basically, what the japanese did during world war ii was to recruit girls from korea, china, the phillippines, all over southeast asia, telling them that they would be working in factories and providing valuable contributions to imperial japan and its war effort. instead, the girls were forced into sex slavery, raped multiple times every night by soldiers, each of whom was given a set number of minutes — and, if the girls weren’t being tricked into signing up, they were being taken and abducted.

hildi kang gets into this in her book, under the black umbrella (cornell university press, 2001), a collection of oral histories from koreans who lived during the japanese occupation of korea, a time during which japan made the korean language illegal, forced koreans to take japanese names and worship at shinto temples, and tried simultaneously to cannibalize koreans by playing on their similarities and to keep koreans as the colonized other. in some ways, it is an interesting relationship to study now, decades removed, though the horrors of what imperial japan did to korea (and the rest of asia) aren't softened much at all, especially when you read an account like the one this woman, kim p. [anonymous], gives in under the black umbrella:

the men lined up outside the barracks doors where the women were, and took their turn. the girl just lay there inside. each man had a given amount of time, about seven minutes. if he wasn’t out in time, the next man went right in and yanked him out. each door had a long line of men waiting their turns. […]

the woman, on the wall near her head, used chalk or a pencil to make a mark for each soldier she served. she thought she would be paid that way, but it turned out they were not paid anything at all. (kim p. [anonymous], 135)

japan has continued to deny that this happened, claiming that the women were volunteers and taking some very deliberate actions in attempts to whitewash its history of this horrendous black mark, from trying to remove statues erected in remembrance of comfort women to trying to convince american textbook publisher mcgraw hill to revise text about comfort women in its history textbooks. these women and their supporters continue to show up every wednesday in protest in front of the japanese embassy in seoul.

the point of this post isn’t to get into japan’s war crimes, though, but this: as i was reading tiger pelt, i thought, this is why we need stories. we need stories that twist us up inside. we need stories that remind us of the horrors that humanity is capable of committing. we need stories that remember what happened, what a country and its people suffered, how that country and its people survived.

we need these stories as much as we need the stories that affirm the goodness, the generosity of humanity, because we need to remember that we all have monsters inside of us, that we are all capable of violence and grotesque behavior. we need to remember this because, if we allow ourselves to forget or pretend that we are above this ugliness and slide into indifference or apathy or a sense of moral superiority, we are more susceptible to making a farce of human brutality and, in a weird twist, letting it slide.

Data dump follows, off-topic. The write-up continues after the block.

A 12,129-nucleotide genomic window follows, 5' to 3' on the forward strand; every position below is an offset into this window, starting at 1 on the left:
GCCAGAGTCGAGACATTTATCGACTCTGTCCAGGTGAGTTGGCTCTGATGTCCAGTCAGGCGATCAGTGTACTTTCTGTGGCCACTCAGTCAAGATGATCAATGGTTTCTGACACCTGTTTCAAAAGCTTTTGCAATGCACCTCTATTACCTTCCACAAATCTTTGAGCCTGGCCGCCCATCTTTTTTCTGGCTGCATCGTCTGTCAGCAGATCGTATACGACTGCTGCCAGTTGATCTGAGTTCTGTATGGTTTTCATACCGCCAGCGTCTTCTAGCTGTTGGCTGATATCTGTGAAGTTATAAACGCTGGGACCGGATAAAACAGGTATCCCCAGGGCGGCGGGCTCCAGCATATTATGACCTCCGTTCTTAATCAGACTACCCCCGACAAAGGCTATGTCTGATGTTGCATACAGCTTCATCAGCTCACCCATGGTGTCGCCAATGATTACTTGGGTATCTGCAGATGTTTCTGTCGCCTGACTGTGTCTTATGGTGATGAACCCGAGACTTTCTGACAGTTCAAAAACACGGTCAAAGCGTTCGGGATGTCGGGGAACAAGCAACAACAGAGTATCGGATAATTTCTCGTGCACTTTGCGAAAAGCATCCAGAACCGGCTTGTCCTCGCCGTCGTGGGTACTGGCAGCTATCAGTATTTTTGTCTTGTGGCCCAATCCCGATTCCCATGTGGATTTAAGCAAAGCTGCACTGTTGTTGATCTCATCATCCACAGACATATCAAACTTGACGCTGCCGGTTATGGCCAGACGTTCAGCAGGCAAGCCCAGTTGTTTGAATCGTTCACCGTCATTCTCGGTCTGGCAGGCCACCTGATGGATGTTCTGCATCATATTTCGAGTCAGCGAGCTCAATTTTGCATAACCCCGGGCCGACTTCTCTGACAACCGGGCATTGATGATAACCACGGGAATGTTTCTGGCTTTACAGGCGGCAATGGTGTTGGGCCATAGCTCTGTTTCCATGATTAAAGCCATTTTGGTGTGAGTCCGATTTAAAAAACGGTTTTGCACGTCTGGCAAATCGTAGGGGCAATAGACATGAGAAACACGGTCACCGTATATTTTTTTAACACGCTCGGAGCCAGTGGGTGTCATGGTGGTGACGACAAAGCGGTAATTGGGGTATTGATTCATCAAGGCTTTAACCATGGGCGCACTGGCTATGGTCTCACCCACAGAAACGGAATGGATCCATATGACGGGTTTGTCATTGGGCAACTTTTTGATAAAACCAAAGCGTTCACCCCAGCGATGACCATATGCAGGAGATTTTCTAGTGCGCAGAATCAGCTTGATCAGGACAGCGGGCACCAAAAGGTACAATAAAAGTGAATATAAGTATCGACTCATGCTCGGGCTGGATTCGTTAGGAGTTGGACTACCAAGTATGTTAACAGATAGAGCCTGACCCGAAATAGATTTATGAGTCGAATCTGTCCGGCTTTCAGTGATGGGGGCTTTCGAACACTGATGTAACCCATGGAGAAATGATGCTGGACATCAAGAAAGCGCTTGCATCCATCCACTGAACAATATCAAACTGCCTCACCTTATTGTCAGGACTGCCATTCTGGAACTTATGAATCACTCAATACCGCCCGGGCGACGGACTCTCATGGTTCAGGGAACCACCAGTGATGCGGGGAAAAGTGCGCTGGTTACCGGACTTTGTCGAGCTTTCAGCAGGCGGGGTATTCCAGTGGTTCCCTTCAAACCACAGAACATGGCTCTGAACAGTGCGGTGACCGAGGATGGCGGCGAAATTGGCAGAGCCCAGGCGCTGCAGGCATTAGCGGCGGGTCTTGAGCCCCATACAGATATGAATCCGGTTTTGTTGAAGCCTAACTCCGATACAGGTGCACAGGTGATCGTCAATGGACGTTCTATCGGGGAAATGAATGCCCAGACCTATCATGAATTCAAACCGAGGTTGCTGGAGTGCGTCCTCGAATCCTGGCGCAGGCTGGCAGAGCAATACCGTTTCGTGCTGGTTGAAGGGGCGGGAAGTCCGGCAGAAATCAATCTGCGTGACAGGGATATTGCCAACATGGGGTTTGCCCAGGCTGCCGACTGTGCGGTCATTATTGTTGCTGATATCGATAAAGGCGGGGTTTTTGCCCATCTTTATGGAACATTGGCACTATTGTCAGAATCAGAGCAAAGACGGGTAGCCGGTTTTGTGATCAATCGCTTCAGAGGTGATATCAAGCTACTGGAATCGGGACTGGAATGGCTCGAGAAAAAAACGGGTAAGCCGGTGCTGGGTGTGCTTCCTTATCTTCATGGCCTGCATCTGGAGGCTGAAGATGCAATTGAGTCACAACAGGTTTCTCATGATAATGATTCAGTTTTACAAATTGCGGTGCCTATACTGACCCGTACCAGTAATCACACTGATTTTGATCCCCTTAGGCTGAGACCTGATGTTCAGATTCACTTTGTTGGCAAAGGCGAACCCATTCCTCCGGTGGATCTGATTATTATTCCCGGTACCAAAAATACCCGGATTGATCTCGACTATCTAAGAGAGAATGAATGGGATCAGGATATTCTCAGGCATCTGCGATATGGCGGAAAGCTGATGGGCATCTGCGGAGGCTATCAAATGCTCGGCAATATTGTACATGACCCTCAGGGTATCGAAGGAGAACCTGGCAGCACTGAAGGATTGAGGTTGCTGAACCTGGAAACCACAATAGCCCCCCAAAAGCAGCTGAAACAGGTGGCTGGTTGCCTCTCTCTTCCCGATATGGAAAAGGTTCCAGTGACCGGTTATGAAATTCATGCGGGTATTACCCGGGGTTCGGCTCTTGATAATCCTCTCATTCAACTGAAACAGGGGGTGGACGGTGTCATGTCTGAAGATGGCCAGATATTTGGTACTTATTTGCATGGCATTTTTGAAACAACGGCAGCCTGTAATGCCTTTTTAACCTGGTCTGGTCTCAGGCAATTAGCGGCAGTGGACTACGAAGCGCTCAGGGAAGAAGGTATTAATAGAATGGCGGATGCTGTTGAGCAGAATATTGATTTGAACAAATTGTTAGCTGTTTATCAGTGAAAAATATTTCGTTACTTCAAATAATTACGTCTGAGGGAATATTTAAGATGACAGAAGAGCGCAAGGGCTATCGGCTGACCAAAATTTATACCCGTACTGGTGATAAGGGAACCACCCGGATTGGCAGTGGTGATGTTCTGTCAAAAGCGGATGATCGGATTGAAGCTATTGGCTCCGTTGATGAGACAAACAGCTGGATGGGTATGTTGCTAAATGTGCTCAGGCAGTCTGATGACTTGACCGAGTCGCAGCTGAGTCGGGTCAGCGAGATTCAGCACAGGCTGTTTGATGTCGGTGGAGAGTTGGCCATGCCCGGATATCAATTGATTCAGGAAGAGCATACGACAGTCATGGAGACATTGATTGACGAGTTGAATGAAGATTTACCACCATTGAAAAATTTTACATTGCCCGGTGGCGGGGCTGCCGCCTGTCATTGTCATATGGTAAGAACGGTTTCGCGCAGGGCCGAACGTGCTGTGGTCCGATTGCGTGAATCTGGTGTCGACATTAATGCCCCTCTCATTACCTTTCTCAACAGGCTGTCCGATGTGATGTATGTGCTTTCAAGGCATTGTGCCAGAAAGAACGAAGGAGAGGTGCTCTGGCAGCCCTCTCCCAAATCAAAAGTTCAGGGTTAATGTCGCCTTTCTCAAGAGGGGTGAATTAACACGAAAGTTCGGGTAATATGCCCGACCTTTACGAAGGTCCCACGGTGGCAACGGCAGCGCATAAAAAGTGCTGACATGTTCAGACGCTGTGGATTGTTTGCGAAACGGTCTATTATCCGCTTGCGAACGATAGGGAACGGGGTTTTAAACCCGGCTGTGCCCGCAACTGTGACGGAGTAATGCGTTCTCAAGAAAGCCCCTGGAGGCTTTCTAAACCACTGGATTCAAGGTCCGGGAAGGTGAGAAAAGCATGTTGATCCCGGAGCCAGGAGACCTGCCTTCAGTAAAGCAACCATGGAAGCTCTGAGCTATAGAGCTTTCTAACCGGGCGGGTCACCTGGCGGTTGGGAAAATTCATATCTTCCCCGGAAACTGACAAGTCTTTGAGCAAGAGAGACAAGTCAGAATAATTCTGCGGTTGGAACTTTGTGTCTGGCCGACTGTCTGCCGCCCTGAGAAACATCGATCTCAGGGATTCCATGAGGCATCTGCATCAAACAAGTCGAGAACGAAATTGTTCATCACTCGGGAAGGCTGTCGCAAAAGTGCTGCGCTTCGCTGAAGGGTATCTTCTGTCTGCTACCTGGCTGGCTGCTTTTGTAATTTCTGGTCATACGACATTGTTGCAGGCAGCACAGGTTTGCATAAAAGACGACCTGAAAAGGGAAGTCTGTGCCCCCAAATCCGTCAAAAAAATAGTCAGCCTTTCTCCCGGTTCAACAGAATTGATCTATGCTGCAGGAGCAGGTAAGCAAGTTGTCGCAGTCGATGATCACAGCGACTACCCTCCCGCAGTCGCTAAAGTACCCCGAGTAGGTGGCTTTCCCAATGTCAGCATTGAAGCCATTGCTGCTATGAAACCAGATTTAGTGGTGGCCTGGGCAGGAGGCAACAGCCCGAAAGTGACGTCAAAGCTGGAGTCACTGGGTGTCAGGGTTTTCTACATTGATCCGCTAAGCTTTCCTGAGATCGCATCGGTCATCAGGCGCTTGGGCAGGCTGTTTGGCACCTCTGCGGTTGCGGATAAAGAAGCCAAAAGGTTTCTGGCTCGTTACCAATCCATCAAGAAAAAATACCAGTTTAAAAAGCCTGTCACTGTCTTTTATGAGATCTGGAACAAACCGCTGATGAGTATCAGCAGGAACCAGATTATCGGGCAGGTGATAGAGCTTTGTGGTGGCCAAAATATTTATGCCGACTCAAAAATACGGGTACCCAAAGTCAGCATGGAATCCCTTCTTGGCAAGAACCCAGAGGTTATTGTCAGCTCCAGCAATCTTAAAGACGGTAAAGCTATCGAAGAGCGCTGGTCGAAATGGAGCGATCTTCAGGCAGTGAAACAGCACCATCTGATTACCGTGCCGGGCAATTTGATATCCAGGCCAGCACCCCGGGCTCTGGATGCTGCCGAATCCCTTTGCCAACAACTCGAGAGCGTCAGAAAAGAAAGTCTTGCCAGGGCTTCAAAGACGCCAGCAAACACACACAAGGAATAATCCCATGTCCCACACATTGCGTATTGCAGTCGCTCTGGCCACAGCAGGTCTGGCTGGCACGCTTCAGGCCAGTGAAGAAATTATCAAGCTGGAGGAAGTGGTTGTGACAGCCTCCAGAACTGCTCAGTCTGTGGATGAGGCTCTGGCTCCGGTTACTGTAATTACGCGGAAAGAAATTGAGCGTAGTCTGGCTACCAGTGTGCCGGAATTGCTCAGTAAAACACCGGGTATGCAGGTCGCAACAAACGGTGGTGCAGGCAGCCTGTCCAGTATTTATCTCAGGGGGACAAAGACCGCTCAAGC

this post is kind of a cheat because i’m only 40-some pages into tiger pelt, so this isn’t an actual review of the book. it's also admittedly kind of poorly planned (these photographs, what?) because i actually had another author i wanted to recommend today (and had already shot the accompanying photos), but i unfortunately didn’t finish reading her book because i’ve been spending my week working on a personal essay and another blog post, which means i didn’t get to read as much as i’d have liked.

this is honestly something that’s been weighing on me these recent weeks, though, and starting tiger pelt simply triggered something in me. also, considering our cheeto president who does not read, i just really wanted to throw this out there: read. just read. read broadly. read intelligently. read intentionally.

read something that makes you uncomfortable, that makes you squirm and want to vomit because it twists you up and horrifies and outrages you. read something that challenges your worldview. read something that comes from another country, another culture, another language.

maybe you’ll find that this reading brings you back to your already existing worldview, your faith, your convictions, but the point isn’t to force yourself to change. the point is to consider. it is to take yourself out of your bubble (and we all exist in some kind of bubble) and ask yourself why you believe what you believe, why you think the way you do, why you see people the way you do.

the point is to question, to open yourself up, and to try to understand and love people in better ways.

(this post has not been sponsored by blue bottle. i simply went to blue bottle in downtown LA today and loved it. i also loved that the books on these shelves are for sale, and all proceeds go to the library foundation of los angeles.)